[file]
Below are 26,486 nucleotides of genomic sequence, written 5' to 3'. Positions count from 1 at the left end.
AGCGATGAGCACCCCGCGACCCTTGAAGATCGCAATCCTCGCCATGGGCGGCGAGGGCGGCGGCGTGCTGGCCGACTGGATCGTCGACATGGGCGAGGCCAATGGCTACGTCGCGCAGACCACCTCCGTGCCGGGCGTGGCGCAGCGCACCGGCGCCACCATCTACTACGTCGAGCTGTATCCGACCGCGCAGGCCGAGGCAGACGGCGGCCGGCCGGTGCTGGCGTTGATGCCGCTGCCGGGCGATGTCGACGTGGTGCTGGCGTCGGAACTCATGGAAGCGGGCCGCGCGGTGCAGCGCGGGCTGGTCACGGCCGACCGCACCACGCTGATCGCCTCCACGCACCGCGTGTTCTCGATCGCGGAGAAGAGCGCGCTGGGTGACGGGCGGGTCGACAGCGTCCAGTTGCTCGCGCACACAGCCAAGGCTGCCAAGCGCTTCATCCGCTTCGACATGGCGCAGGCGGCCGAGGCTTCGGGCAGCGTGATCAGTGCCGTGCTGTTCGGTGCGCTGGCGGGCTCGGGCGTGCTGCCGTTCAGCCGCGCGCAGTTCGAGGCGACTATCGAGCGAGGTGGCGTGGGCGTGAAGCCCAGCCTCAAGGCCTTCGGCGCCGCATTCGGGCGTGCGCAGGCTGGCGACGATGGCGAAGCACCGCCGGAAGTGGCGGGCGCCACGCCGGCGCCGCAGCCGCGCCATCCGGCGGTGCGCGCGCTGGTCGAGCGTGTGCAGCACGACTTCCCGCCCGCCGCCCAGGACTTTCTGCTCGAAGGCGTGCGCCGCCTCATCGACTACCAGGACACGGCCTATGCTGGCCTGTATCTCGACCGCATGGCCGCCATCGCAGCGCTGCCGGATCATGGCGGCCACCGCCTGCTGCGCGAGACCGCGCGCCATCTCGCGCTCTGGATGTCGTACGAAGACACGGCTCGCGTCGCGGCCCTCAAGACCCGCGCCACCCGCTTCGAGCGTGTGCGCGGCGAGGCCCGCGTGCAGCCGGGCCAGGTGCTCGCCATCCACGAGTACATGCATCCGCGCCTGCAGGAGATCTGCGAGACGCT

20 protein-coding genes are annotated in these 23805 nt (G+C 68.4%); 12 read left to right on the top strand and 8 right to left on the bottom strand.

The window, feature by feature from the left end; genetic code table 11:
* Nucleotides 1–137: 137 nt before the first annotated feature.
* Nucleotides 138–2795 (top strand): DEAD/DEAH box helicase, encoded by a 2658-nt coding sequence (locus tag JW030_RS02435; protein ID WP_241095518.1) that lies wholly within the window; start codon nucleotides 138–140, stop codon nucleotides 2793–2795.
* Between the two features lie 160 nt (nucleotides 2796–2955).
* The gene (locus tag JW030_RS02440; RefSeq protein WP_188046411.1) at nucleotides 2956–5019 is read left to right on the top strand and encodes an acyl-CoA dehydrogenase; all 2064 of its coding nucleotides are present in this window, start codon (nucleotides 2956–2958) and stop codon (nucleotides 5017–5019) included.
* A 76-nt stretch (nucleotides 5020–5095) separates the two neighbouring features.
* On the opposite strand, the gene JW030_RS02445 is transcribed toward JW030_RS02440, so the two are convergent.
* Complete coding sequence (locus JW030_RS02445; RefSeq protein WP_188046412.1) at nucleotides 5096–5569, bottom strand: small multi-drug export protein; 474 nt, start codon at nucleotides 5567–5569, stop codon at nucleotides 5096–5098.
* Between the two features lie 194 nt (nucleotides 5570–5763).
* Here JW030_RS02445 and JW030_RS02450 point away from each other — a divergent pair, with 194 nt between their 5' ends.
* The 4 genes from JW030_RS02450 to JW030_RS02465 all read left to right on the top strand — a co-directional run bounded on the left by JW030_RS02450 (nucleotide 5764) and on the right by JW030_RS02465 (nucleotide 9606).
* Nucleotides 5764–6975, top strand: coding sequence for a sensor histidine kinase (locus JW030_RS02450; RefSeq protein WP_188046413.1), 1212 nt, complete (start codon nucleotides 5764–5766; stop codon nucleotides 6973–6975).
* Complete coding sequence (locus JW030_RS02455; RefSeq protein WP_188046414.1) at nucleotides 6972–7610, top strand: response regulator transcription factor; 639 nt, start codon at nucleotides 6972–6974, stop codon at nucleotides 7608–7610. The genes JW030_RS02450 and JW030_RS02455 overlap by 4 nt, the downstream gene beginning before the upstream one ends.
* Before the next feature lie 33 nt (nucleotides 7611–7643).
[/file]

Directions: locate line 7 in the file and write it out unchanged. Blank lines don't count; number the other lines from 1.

* Between the two features lie 160 nt (nucleotides 2796–2955).